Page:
Advance ticket sales have ended but additional tickets remain available at the door.
Profs and Pints DC presents: “Understanding Urban Warfare,” with Rita Konaev, deputy director of analysis and research fellow at Georgetown University’s Center for Security and Emerging Technology.
The Russian military has surprised many observers by performing poorly in its efforts to take major cities in Ukraine. There is a danger, however, in fixating on Russia’s many tactical mistakes without acknowledging a broader truth—urban warfare has humbled far greater militaries than the Russian one, including that of the United States.
Preparing to fight in the 21st century increasingly means preparing for urban warfare. More than half of the world’s population now lives in urban areas, and the United Nations estimates that 68% of the global population will be urban by 2050. Nearly half of the armed conflicts fought around the world over the past decade have been fought in cities such as Aleppo, Sana’a, Mosul, Raqqa, and Gaza.
Gain a deep understanding of urban warfare with Dr. Rita Konaev, a scholar of urban warfare in the Middle East, Russia and Eurasia whose research has been published widely in leading journals of security and strategic studies.
Dr. Konaev will discuss the operational, technological, and humanitarian challenges of urban warfare, making clear that it is neither a new nor uncommon phenomenon. Because of their political, psychological, and logistical value, military strategists have long viewed cities as centers of gravity – to be either defended or conquered in times of conflict.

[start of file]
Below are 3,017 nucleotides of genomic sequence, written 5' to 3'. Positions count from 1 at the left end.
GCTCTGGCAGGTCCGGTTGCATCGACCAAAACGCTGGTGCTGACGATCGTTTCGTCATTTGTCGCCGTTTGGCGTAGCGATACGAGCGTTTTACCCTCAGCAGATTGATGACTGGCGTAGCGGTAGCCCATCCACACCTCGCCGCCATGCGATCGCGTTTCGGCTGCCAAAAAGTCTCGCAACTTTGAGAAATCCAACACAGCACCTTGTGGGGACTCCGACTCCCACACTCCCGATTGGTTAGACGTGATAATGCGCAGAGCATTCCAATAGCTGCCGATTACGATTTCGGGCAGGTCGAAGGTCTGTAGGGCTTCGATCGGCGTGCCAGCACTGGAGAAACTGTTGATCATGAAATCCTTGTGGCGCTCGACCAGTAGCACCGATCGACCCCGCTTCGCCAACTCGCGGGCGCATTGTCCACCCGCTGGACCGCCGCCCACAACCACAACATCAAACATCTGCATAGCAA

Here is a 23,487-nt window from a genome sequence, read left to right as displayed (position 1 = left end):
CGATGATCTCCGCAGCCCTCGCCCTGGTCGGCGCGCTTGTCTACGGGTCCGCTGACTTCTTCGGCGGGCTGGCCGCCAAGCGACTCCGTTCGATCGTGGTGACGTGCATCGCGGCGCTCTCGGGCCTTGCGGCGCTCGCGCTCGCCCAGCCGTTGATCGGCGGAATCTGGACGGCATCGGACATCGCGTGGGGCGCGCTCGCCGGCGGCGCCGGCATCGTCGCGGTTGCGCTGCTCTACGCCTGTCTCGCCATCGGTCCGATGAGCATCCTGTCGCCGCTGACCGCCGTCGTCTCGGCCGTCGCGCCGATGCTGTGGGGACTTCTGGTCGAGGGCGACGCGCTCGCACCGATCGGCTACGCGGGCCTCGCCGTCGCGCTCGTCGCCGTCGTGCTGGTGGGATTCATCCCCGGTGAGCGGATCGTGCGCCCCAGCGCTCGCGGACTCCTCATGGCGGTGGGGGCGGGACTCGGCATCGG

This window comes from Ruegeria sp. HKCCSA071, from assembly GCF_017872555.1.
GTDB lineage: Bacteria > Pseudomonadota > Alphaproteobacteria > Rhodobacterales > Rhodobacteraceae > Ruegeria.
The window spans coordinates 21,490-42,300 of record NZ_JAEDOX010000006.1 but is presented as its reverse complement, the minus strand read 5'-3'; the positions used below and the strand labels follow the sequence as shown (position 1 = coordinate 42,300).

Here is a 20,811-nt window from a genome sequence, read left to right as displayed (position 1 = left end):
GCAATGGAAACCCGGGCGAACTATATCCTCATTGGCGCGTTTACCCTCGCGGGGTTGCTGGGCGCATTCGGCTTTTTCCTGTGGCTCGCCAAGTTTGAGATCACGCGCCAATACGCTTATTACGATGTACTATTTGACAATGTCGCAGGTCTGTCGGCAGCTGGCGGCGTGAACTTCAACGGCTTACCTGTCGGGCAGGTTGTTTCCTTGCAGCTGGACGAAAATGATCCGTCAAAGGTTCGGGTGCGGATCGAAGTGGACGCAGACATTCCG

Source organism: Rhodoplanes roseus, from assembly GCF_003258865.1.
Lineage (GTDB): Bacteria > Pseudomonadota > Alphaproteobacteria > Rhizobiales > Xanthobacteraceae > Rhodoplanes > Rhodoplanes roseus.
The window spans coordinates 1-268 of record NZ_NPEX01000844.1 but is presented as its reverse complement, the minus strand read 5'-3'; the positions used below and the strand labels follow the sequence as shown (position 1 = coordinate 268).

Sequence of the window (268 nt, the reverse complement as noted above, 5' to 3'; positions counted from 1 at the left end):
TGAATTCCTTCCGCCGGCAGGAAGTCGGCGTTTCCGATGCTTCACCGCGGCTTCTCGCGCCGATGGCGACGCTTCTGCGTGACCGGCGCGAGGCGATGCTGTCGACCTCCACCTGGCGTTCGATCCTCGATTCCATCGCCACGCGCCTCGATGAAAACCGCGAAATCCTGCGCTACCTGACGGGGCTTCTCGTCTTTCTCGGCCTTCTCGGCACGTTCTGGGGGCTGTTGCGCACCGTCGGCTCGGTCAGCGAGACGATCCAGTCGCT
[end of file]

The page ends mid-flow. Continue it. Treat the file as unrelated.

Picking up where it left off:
Her talk will pay particular attention to how Russia fights in cities and will offer insights from the wars in Chechnya and Syria and from Russia’s attacks and siege tactics in the battles for Mariupol, Kyiv and Kharkiv.
She’ll apply some of her findings to terrorism in cities across Europe and Africa and to urban violence fueled by organized crime and drug trafficking in cities throughout Latin America and the Caribbean.
The future of global security will be determined by what happens in cities. Her talk will make clear the implications of this and what can be done to make cities more secure. (Advance tickets: $12. Doors: $15, save $2 with a student ID. Listed time is for doors. Talk starts 30 minutes later. Please allow yourself time to place any orders and get seated and settled in. Bring proof of vaccination and a mask as they may be required in response to local infection rates. The Bier Baron will be requiring event attendees to purchase a minimum of two items, which can be food or beverages, including soft drinks.)
Image: Russian Federal Security Service employees during a special operation in Makhachkala, the largest city in the Republic of Dagestan. Russian International News Agency / Wikimedia Commons.